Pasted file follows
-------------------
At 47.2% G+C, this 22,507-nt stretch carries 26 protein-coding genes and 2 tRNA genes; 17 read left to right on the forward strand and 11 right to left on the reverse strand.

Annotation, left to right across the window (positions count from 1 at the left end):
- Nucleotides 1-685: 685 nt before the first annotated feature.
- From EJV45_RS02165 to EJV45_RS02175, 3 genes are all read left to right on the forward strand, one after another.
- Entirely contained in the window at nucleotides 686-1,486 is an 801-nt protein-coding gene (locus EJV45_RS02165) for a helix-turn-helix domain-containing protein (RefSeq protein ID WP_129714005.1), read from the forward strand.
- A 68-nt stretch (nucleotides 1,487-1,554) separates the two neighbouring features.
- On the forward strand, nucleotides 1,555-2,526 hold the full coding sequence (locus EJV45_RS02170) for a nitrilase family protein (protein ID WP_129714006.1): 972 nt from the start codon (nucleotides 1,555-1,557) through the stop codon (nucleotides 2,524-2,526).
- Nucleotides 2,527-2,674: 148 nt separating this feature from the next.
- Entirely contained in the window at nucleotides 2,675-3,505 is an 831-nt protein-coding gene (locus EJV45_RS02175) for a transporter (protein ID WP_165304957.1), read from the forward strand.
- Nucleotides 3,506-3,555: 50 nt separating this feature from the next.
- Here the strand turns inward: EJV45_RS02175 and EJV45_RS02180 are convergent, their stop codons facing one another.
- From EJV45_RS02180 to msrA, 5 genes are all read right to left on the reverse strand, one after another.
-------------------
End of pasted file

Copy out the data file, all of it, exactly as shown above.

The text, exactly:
At 47.2% G+C, this 22,507-nt stretch carries 26 protein-coding genes and 2 tRNA genes; 17 read left to right on the forward strand and 11 right to left on the reverse strand.

Annotation, left to right across the window (positions count from 1 at the left end):
- Nucleotides 1-685: 685 nt before the first annotated feature.
- From EJV45_RS02165 to EJV45_RS02175, 3 genes are all read left to right on the forward strand, one after another.
- Entirely contained in the window at nucleotides 686-1,486 is an 801-nt protein-coding gene (locus EJV45_RS02165) for a helix-turn-helix domain-containing protein (RefSeq protein ID WP_129714005.1), read from the forward strand.
- A 68-nt stretch (nucleotides 1,487-1,554) separates the two neighbouring features.
- On the forward strand, nucleotides 1,555-2,526 hold the full coding sequence (locus EJV45_RS02170) for a nitrilase family protein (protein ID WP_129714006.1): 972 nt from the start codon (nucleotides 1,555-1,557) through the stop codon (nucleotides 2,524-2,526).
- Nucleotides 2,527-2,674: 148 nt separating this feature from the next.
- Entirely contained in the window at nucleotides 2,675-3,505 is an 831-nt protein-coding gene (locus EJV45_RS02175) for a transporter (protein ID WP_165304957.1), read from the forward strand.
- Nucleotides 3,506-3,555: 50 nt separating this feature from the next.
- Here the strand turns inward: EJV45_RS02175 and EJV45_RS02180 are convergent, their stop codons facing one another.
- From EJV45_RS02180 to msrA, 5 genes are all read right to left on the reverse strand, one after another.